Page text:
Tuesday, November 18, 2008

Inclusion - it's not just for kids....

My last post, Can there be perils to over inclusion??, talked about inclusion and exclusion of our kids with special needs. But, it's not just our kids but also us who experience inclusion or exclusion among peers.

As other moms take for granted the accomplishment's of their children, we marvel at the small, often unnoticed strides of our own. When our kids "lose it" we never know if we will receive understanding glances and an offer to help, or disapproving stares. Often, we can feel on the side lines and on the margins.

The author of the blog wrongshoes.com - a mother with Asperger's syndrome writes about feeling on the outside of a group of moms in Open letter to the chatty moms at the gymastics class. I found it a wonderfully written snap shot, and I imagine we have all been there at one time or another - perhaps over and over!

I know that for me,sometimes I find comfort and "normalcy" when I spend time with parents of "ye 'ole typical kids," while at other times I feel like an impostor. For example, last night I went to a parent meeting for Jacob's high school magnet program, directly from dealing with a tantrum of Sayer's. Partly it was a relief to debate the merits of science internships versus engineering summer college programs, but I also felt somewhat detached. Part of me just wanted a martini, to be honest. Luckily, I had one after with a fellow magnet mom (brilliant idea "DW"!).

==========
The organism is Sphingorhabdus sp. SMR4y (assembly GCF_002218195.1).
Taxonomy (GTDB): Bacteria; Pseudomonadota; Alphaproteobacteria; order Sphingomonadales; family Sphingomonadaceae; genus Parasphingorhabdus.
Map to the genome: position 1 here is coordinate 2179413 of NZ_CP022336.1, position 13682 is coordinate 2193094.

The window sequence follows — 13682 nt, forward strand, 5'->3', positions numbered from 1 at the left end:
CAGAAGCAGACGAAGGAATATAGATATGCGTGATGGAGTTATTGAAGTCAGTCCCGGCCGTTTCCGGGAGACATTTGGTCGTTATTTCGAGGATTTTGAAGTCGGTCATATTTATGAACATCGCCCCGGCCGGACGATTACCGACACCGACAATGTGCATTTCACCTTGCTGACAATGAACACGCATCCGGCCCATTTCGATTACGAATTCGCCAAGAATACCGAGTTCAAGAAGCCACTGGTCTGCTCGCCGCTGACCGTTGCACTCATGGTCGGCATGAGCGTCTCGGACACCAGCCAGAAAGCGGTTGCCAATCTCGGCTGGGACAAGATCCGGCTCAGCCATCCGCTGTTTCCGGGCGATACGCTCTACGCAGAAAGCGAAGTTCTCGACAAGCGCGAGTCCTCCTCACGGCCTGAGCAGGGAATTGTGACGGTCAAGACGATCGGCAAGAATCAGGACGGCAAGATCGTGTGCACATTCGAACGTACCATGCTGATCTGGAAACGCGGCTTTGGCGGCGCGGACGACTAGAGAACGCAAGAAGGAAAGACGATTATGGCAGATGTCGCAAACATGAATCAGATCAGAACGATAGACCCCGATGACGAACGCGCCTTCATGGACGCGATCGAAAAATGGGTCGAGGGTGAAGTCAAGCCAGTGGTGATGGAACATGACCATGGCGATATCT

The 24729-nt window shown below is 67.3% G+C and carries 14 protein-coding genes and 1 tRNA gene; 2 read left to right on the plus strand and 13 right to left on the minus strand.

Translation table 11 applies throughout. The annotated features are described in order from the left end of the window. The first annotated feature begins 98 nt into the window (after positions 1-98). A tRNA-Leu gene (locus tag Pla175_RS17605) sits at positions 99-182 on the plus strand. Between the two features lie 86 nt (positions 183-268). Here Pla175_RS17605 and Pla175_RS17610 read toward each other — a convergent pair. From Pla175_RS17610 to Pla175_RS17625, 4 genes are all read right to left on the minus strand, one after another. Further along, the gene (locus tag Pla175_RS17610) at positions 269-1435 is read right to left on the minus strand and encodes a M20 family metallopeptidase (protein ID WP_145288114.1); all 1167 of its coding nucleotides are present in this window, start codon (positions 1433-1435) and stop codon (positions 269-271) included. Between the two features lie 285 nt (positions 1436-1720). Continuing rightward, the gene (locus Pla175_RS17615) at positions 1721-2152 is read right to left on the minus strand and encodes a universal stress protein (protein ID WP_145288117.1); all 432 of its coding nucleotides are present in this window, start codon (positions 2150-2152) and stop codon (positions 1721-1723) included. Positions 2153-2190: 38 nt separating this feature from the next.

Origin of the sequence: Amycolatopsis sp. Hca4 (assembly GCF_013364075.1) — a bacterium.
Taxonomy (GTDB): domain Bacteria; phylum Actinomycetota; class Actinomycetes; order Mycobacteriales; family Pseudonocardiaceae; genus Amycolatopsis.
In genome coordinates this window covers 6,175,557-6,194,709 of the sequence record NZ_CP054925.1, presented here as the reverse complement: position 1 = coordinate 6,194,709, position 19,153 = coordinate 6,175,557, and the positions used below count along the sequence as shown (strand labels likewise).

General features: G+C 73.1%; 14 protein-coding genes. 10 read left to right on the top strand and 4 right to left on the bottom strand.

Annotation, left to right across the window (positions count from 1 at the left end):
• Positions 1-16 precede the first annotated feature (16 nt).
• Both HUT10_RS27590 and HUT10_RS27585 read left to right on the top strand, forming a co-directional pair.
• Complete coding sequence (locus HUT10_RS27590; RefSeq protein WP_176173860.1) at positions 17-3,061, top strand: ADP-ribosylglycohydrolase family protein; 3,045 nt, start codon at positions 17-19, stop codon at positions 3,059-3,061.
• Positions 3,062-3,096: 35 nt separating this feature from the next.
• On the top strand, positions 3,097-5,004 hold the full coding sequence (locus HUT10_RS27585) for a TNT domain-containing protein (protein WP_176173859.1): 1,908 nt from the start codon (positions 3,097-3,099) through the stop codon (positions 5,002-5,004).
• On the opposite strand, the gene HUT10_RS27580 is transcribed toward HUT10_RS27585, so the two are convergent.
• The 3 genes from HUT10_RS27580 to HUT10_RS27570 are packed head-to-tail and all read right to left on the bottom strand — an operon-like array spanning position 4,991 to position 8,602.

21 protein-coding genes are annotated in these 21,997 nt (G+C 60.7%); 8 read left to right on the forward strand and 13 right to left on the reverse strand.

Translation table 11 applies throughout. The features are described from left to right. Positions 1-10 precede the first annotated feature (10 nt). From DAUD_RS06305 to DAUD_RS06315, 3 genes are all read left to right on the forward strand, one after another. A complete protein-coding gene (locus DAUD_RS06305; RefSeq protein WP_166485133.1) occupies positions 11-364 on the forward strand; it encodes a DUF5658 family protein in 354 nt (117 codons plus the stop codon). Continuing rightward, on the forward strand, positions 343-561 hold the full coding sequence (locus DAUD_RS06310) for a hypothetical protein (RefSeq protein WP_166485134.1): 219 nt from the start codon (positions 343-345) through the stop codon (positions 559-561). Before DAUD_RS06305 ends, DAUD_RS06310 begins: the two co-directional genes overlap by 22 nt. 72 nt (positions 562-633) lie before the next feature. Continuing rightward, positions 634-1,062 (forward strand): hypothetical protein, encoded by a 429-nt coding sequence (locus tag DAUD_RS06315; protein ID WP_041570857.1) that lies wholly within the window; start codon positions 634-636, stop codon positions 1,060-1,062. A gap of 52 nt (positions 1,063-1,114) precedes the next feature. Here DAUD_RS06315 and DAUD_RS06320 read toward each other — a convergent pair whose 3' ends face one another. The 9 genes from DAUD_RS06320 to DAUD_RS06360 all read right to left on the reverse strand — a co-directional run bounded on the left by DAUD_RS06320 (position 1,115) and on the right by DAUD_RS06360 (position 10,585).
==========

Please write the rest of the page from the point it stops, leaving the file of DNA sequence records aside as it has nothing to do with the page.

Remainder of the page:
I guess I'm still dealing with that feeling of bifurcation I talked about in my Why does everything have to be so bifurcated?? post last May. Wow, that was like, six months ago, and I still haven't resolved my ambivalence! Why is it that definitive answers came so much easier when we were in our twenties and thirties?

Feeling included? Excluded? Please share all.


Anonymous said...

I can relate, but I think of it like 'compartmentalizing': I am a mom to typical kids with one group and a mom of a child on the spectrum with another (we just all talk about different things depending on the group).

I am struggling with the fact that I don't know how to parent typical children. Brian, I can read like a book, predict things, my other two..how do I deal with Pokemons (they are not supposed to trade them at school, but middle boy does, anyway and is obsessed with them, worse than any of Brian's obsessions).


Carol said...

Interesting twist; I feel like Jacob I can predict but Sayer, at times, I just can't. I guess with "typical" kids the old tried and true discipline stuff works - we need to follow rules, logical consequences, etc.

Anonymous said...

It's so so strange and ironic.